From the content in your question, your problem is about searching for a way to have control over what you're seeing when you try to view your block devices than how snap uses block devices for its operation.

I agree with your referenced distinction between fdisk -l and parted -l. While fdisk shows a very good detailed output of block devices, it shows too many other things that distract from what you're trying to see.


You can use filter the lsblk formatted output. This works well to give a clean output like what you get with gnome-disk-utility.

$ lsblk -o name,mountpoint,label,size,fstype,uuid | egrep -v "^loop"

Or as you indicated in your question:

$ sudo parted -l

For the df command in your question, use:

$ df | egrep -v /dev/loop
  • 6
    I was waiting a long time for someone to suggest exactly this, a filtered output for lsblk (rather than all those comments defending the excessive output as normal and good). I would like to avoid having to do this, however, just because plain and straight lsblk was quick, easy to remember, and it worked beautifully, before snap interfered with it. I want it back as it was. Hopefully, the excessive output is just a bug that will get fixed.
    – jordy
    Commented Jun 22, 2018 at 9:36
  • 4
    @danthonyd Thanks for the acknowledgment. I was sure I understood the question and felt certain it deserved a spot in the AU database of information for consideration and answering. This is something I've been concerned about for a long time. However, the problem isn't Snap. The problem is with the fdisk developers. They should add a method to filter out real devices over the pseudo devices to remove the excessive output and make their application more manageable, like the Gnome-disk-utility. No one would be using fdisk to manage their loop devices. (continued)... Commented Jun 22, 2018 at 10:31
  • 4
    ... (continued) They don't even need to see it in the the fdisk output. That is what losetup and other pseudo application commands are for. So why bother showing it, if you can't manage it with the tool. This flaw in the fdisk design is making apps like parted and lsblk more popular and user friendly. Commented Jun 22, 2018 at 10:34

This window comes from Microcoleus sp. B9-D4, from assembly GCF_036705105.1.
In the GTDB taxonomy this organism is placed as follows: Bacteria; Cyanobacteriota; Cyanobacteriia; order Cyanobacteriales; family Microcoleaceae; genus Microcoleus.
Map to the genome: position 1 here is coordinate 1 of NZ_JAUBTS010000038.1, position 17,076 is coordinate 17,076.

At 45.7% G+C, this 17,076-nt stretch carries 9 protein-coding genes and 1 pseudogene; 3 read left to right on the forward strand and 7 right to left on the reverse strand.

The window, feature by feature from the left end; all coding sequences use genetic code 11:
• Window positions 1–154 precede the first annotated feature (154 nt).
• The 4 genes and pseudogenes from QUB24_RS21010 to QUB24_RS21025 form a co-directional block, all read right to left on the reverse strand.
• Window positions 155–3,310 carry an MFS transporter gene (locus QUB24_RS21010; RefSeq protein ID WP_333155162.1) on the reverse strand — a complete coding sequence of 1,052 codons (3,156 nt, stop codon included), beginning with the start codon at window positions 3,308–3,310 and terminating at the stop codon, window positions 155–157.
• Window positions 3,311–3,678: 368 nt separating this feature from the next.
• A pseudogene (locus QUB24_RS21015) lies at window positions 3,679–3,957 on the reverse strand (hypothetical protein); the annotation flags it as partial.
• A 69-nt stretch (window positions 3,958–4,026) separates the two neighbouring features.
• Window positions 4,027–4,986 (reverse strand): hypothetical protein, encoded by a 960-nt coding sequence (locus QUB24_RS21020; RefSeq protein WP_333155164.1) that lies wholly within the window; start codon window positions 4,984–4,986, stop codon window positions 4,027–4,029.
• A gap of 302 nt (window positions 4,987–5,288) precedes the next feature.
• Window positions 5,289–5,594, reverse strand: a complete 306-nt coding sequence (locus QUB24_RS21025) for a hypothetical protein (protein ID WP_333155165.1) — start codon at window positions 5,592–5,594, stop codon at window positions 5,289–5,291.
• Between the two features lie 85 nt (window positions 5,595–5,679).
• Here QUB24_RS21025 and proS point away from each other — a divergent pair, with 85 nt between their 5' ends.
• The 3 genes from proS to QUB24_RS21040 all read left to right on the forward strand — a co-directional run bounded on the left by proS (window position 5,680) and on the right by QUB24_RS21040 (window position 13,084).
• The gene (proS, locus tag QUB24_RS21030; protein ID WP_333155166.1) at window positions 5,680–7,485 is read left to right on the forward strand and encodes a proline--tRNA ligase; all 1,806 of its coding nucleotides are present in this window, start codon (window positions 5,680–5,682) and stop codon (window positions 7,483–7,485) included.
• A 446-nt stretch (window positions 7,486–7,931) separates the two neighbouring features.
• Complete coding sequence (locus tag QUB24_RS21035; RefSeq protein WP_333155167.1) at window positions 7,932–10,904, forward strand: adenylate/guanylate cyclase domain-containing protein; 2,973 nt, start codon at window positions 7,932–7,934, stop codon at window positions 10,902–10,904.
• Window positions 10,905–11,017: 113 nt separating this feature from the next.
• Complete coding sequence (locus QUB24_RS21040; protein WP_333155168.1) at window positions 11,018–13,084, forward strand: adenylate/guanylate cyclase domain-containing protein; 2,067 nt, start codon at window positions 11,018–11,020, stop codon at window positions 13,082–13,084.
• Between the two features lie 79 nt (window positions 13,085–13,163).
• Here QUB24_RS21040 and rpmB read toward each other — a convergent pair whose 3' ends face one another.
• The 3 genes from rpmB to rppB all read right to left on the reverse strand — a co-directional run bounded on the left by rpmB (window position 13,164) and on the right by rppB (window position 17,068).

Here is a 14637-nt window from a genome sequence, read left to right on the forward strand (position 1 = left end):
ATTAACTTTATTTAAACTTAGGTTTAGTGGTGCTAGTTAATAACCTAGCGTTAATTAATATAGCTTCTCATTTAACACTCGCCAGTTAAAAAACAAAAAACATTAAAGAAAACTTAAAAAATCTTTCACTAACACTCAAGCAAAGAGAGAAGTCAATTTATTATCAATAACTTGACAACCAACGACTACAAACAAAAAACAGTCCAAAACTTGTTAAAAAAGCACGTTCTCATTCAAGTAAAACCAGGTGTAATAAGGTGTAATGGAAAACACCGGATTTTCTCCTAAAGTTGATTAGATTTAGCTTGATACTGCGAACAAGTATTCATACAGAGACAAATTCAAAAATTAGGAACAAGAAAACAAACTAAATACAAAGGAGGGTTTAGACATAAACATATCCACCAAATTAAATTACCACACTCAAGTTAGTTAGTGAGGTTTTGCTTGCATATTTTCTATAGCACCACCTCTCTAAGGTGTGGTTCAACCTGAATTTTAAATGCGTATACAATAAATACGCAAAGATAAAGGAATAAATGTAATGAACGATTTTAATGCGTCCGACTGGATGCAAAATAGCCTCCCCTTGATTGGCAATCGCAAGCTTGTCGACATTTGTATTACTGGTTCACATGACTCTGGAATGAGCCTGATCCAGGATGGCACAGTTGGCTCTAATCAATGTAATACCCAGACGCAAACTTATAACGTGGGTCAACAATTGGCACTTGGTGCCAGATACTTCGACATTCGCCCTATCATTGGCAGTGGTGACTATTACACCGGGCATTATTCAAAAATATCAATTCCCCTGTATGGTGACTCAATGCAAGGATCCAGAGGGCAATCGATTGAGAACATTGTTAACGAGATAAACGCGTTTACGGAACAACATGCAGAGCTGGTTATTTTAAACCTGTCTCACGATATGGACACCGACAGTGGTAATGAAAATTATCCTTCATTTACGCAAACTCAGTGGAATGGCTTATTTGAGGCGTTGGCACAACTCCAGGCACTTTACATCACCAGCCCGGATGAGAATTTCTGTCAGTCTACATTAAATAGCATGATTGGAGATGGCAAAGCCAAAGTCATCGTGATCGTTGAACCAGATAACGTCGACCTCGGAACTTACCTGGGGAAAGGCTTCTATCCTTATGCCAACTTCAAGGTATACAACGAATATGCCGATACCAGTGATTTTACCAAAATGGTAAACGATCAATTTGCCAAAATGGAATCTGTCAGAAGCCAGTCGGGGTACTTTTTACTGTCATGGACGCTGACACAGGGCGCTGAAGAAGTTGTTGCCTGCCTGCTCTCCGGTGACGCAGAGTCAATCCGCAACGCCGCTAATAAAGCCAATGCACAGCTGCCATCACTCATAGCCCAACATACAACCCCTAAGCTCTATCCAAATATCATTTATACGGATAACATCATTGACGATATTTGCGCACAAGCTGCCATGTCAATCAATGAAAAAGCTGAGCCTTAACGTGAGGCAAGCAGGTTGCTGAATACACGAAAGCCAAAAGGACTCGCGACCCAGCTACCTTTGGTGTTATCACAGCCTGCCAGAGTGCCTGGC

• 1
    Thank you. I'm adding | egrep -v "^loop" to all my 16.04 lsblk scripts today to reduce maintenance on the day I convert to 18.04. (FYI I had already up-voted your answer before today) Commented Oct 21, 2018 at 15:32

If you use the snap version of the system monitor, then you will see all file systems used by snap as well as the ones you use.

An easy "fix" is to uninstall Gnome System Monitor from the app store. It is the snap-version.

Then install Gnome System Monitor from the normal repositories using Synaptic package manager. It is the normal version that installs a bunch of files all over you root partition. Nice!

And you will see just what you expect to see when you launch Gnome System Monitor...

  • 1
    Great! This is what I was looking for. The commands are snap remove gnome-system-monitor (no sudo required), followed by sudo apt install gnome-system-monitor (this time with sudo).
    – PerlDuck
    Commented Nov 17, 2018 at 19:06

I realize this is an older question but since it was near the top of the search results when googling for why blkid / fdisk -l generate lots of "loop" entries, I figured I'd share for the next guy/gal.

One option that might work (depending on your requirements) is simply removing snapd. On Linux Mint 19.3 (Ubuntu 18.04 base), snapd is not installed by default and is thus not required. To my understanding, Ubuntu 18.04 is different in that snapd is included out-of-the-box. Under Mint 19.3, installing snapd generates the same "loop" entries in fdisk -l and blkid and running sudo apt purge snapd gets rid of them.

I have NOT tested this under Ubuntu 18.04 specifically, but assuming that nothing critical would be impacted by removing snapd, then this may be a viable option if you don't actually use snap as a user.

I don't think removing snapd will break anything critical in Ubuntu based on 1, 2 but I did see a note here that you might need to reinstall some default Ubuntu packages that were installed as snaps (sudo apt install gnome-software gnome-calculator gnome-logs gnome-characters gnome-system-monitor). I am not sure if this is a complete list / what default packages would be needed under MATE/KDE/xfce/etc. To verify this, I would highly recommend testing in a virtual machine unless you don't care about reinstalling in the event something goes wrong.

For Mint 19, I can confirm uninstalling snapd gets rid of the "loop" entries in fdisk -l , blkid , mount , and probably other commands.


To only show mounts excluding loopback you could also simply:

lsblk -af |grep -sv loop